grease traps

“Fascinatingly Grim” Fatberg Put to Work

“Fascinatingly grim”. This was the description conjured by Andy Holbrook that best fitted the worlds most infamous, well-documented fatberg. Andy Holbrook is the collection care manager at the Museum of London, where the “fascinatingly grim” specimen in question has been on display. Back in August of 2018, a chunk of the world’s largest known fatberg went on display in the Museum of London and became a subject of extreme interest for Holbrook, and the rest of the world.

The congealed blob of fat, oils and grease (FOG) became a spectacle for public viewing in an attempt to open people’s eyes to the reality of the fatberg epidemic. The UK has struggled significantly with the occurrence of fatbergs, particularly in London with a new colossal fatberg discovery happening on a near-weekly basis.

The segment on display, resembling a loaf in shape and size

The Grim reality

The 130-tonne, 250-metre-long combination of cooking fats, sewage, oil, wet wipes and sanitary products shocked the world when it was discovered in September 2017, blocking the city’s narrow Victorian sewers. Removal took nine weeks and cost £400,000. The sample was dried off before being moved to the museum and had to be x-rayed to ensure no dangerous needles, amongst other things, were within the sample. The logistics of transporting a fatberg were more perilous than one might think. Vycki Sparkes, the head of social and working history at the Museum of London, summarized:

“Worst case scenario if it is handled incorrectly is death. It has come out of the sewer so it might contain Weil’s disease”

Grim, indeed.

The Fascinating Part(?)

Well, Holbrook is fascinated by a couple of the fatberg’s elements:

  • How, 5 months after extraction from the sewer, the fatberg segment (about the size of a loaf) was still harvesting new flies.
  • How the “waxy surface feel… is now more like a pumice stone, changing colour from brown to Ivory”
  • How “it smelt like a blocked toilet but didn’t smell as bad as (he) expected”

 

I’m all for difference in opinion, but I feel compelled to kick these back in the “grim” category. Maybe he’s the same guy who suggested live streaming the fatberg as it decomposes for the world to witness? Call me old fashioned, but when I park myself in front of the TV, I’d rather be the fat mess than be watching the fat mess. It’s one channel that’s sure to limit mid-movie snacking, though…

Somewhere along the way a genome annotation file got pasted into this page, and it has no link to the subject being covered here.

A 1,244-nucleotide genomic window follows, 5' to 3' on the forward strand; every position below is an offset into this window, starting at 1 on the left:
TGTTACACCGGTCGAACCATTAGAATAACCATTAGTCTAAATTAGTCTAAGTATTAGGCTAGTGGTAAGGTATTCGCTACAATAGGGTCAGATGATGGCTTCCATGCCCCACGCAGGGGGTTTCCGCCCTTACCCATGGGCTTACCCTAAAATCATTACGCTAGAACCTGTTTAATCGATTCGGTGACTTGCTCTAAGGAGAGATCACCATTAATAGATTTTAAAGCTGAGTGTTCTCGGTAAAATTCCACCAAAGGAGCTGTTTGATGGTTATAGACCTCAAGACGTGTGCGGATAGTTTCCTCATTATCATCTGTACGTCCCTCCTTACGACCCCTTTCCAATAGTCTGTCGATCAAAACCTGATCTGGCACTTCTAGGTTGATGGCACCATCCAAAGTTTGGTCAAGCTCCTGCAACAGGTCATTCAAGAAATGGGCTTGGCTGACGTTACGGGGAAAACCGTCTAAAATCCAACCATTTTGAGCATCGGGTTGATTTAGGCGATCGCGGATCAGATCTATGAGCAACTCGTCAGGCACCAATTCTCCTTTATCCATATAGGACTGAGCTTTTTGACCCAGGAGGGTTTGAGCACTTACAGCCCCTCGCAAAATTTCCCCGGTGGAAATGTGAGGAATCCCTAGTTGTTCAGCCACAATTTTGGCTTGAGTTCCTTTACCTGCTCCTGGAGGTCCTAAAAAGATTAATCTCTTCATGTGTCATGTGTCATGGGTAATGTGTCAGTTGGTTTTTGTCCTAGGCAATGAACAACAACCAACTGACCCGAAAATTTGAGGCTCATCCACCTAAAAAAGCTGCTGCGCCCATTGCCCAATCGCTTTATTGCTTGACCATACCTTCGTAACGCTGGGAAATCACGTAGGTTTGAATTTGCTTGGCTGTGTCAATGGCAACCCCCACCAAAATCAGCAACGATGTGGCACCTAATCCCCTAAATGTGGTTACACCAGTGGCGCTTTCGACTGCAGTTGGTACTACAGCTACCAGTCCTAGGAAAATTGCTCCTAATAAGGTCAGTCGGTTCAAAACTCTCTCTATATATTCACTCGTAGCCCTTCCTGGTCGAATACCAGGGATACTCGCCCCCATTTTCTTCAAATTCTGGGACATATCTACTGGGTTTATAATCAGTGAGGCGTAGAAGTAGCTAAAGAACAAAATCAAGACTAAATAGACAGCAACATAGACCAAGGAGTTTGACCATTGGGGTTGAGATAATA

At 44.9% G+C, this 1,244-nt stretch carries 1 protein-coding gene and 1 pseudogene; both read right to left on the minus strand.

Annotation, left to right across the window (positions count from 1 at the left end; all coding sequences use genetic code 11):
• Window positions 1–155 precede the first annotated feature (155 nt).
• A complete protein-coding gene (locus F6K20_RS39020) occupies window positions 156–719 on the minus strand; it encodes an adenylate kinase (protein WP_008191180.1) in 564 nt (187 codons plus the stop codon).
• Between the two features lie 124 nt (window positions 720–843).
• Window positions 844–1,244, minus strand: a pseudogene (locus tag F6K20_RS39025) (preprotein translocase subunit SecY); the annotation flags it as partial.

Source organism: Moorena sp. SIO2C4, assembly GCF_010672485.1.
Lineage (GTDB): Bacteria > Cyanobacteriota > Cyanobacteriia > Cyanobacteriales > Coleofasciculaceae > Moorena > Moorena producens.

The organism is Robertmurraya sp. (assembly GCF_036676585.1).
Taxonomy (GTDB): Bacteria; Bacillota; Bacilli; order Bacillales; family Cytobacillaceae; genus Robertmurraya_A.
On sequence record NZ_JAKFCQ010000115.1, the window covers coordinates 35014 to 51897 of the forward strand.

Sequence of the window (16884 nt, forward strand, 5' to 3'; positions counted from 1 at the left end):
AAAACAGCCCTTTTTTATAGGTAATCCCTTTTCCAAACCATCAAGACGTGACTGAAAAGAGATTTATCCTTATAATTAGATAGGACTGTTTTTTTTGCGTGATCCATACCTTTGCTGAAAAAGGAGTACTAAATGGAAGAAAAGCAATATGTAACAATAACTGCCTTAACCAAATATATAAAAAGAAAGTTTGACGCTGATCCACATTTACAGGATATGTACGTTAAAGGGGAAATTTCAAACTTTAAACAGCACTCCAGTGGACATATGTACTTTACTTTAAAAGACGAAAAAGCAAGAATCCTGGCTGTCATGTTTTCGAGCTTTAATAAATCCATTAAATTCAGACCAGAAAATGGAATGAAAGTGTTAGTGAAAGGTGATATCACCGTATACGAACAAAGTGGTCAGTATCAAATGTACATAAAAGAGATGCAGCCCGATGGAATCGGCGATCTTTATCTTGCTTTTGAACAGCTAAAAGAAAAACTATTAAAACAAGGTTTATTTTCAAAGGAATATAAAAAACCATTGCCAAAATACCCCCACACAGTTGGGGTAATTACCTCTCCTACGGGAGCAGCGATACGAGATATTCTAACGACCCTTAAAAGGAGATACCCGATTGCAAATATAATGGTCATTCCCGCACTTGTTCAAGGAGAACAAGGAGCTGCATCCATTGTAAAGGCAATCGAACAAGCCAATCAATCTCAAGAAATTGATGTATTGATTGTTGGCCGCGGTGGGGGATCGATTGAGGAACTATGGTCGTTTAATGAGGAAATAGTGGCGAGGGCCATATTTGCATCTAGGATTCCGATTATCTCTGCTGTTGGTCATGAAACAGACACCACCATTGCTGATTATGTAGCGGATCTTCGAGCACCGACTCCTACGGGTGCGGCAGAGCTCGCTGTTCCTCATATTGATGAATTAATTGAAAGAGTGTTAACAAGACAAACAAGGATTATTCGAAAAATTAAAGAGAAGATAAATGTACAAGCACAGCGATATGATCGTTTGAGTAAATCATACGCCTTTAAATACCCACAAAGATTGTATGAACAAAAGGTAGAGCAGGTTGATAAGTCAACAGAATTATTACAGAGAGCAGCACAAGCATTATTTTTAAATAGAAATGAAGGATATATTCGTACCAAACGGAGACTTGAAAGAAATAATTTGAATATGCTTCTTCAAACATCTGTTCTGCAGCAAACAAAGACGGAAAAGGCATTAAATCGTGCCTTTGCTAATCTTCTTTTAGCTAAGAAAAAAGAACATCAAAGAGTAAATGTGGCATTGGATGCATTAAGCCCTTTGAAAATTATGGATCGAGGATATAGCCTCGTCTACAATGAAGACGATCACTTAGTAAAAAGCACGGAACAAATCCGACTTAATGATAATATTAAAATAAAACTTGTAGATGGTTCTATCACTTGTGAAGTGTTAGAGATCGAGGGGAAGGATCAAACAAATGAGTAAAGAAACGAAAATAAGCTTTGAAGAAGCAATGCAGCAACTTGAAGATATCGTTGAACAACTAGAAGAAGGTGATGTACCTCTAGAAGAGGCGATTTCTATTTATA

Put to Work

Interestingly, we’ve managed to extract some good-old-fashioned-elbow-grease from, well, some… normal grease. The on-display chunk was later taken and converted to biofuel that powered a London bus. However, this is not a case of sustainable solutions solving sustainability issues. The fatberg epidemic must be stopped.

A member of the public gazes at the exhibition

Culture in the Gutter

Despite its repulsive nature, there have been few ‘artefacts’ more representative of our culture today than the ‘Fatberg!’ exhibition. Throw-away culture, mass-consumerism and ignoring the call to action as we reinstate the old crutch; out of sight, out of mind. These are the buzzwords that accurately summarize our current state of affairs. One review of the exhibition states the fatberg looked “like it might have come from the moon”. Unfortunately, there is nothing extra-terrestrial about it. This is our daily reality. Inscribed on the wall of the exhibition:

The size and foulness of fatbergs makes them impossible to ignore and remind us of our failings

Sample analysis by the University of Exeter has revealed the high-level of cooking fats and oils present in the fatberg. By changing our habits, we can work together to eliminate fatbergs, save money and help to protect the planet. For more information and advice on how your kitchen can help make a difference, please contact us HERE.